Oil execs see U.S. shifting to gas
Speaking this week at the International Energy Policy Conference, Oklahoma City oilman Robert Hefner III said the country is deep into a transition from liquid- to gas-based energy.
“With the cost of oil, we will eventually phase it out on a global scale,” said Hefner, CEO of Oklahoma City-based GHK Exploration Co., a private natural gas exploration and production company.
The next step, Hefner said, is natural gas.
“America alone has produced 15 to 20 billion tons of CO2 emissions and they didn’t have to be here,” he said. “We need to accelerate this transition to a clean source of energy.”
Hefner predicted that natural gas would be the energy sector’s bridge to a hydrogen-based energy system.
“U.S. civilization’s destiny is to use hydrogen to live sustainably on Earth,” he said.
Hefner cautioned, though, that the country could not leapfrog to a noncarbon economy.
“Again, it’s natural gas,” he said. “Our energy security could be built on natural gas. There are 2.2 million miles of natural gas pipeline. The infrastructure is there.”
Enid oilman Harold Hamm agreed — to a point.
Hamm, CEO of Enid-based Continental Resources Inc., an independent oil and natural gas exploration and production company, said at some point, America would turn to natural gas, but that change wouldn’t happen for several more decades.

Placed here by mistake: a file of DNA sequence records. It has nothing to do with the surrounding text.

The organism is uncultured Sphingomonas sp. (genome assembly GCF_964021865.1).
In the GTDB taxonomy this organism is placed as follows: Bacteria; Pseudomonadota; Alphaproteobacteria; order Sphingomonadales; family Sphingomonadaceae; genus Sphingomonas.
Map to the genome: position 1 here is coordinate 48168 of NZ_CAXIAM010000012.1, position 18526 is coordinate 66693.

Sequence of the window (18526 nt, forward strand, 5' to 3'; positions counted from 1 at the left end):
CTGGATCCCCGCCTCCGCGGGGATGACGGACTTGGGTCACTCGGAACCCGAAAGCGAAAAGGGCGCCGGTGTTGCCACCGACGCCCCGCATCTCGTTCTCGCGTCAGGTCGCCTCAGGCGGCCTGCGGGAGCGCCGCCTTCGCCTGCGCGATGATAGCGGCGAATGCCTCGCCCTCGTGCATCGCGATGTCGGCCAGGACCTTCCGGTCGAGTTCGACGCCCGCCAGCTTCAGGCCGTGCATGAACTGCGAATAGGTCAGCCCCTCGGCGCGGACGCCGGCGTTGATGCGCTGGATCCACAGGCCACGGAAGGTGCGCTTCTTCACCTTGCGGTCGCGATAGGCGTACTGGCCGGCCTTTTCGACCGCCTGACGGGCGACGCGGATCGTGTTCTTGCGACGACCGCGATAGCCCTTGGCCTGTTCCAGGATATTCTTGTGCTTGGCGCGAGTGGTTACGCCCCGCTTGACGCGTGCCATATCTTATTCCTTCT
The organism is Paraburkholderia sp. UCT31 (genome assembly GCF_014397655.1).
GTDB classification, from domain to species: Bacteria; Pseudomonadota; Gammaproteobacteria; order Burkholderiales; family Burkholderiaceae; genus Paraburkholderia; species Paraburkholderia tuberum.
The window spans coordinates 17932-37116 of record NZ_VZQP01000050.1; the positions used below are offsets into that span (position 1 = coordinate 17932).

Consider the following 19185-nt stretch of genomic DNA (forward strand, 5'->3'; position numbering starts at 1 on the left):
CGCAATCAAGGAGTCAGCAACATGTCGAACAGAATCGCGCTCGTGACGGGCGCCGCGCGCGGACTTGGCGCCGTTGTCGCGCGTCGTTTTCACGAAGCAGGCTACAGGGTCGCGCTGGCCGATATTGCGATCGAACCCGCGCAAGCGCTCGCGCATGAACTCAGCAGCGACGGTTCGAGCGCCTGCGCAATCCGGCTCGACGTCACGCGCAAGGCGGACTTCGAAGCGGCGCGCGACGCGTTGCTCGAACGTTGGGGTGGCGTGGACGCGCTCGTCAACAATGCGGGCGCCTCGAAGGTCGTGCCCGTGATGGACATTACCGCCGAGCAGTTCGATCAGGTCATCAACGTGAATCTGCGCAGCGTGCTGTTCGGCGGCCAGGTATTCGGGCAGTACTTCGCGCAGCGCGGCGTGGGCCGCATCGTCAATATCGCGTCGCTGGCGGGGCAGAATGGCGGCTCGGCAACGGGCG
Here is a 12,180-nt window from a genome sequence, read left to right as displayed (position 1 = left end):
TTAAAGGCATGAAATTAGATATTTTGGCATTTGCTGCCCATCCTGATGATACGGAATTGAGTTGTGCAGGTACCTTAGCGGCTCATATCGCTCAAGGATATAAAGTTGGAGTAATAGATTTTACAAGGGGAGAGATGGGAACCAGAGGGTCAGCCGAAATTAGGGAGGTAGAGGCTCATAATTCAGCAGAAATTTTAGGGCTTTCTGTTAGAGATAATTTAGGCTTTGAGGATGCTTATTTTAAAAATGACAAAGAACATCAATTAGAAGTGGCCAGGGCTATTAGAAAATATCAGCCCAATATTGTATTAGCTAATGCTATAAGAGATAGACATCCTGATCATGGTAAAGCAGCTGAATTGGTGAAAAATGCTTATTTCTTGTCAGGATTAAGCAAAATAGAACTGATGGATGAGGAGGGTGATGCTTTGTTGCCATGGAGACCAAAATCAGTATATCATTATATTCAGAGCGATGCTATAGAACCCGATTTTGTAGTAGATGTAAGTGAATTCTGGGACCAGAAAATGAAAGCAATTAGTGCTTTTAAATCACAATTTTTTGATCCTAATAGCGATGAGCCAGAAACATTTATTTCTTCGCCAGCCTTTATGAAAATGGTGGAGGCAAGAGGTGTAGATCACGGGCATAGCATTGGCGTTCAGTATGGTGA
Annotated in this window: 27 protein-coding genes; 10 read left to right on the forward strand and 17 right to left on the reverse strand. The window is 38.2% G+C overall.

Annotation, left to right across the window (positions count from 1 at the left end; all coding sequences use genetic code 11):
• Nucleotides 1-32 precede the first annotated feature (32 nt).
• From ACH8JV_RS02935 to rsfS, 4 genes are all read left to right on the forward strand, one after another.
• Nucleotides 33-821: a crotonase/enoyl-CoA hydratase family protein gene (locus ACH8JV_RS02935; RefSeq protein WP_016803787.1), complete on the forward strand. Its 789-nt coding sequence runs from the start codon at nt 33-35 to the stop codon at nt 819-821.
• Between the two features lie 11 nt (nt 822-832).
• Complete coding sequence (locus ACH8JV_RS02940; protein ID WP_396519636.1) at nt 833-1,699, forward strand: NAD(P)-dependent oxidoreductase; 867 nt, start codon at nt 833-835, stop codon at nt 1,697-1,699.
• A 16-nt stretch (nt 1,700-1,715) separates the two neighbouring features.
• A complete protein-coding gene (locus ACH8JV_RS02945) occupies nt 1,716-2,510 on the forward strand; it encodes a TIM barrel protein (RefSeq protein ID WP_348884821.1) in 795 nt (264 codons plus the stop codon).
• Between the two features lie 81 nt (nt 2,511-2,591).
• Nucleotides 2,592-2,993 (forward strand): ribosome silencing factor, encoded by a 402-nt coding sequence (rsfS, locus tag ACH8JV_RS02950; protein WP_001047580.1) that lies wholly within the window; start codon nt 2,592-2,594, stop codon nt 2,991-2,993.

“Eventually, we will transition to natural gas,” he said. “But there’s a lot of oil around. And the next 50 years or so, we’re going to be using oil.”
And while Hamm said oil is a scarce commodity globally, he said there is still plenty in the United States.
“The problem is so many people have given up looking for oil,” Hamm said.
Hamm said the country has been on a wild ride with energy prices.
“There has been a tremendous backlash,” he said. “But fortunately our company was well-positioned.”
Hamm said he doubts oil prices will return to the $147-per-barrel level anytime soon but he predicted the price would reach $100 per barrel by 2010. And, he said, politics plays a big role in the industry.
“Politics always enters into our business,” Hamm said. “Recently, I’ve had eight or 10 meetings with members of Congress.”
While Hamm acknowledged differences with members of Congress and energy industry leaders, he said making campaign contributions — or what he called friend raising — has helped.
“We’ve been able to walk in with $50,000 and have a real respectable meeting,” he said. “It is part of that advocacy that we have to do to make things work.”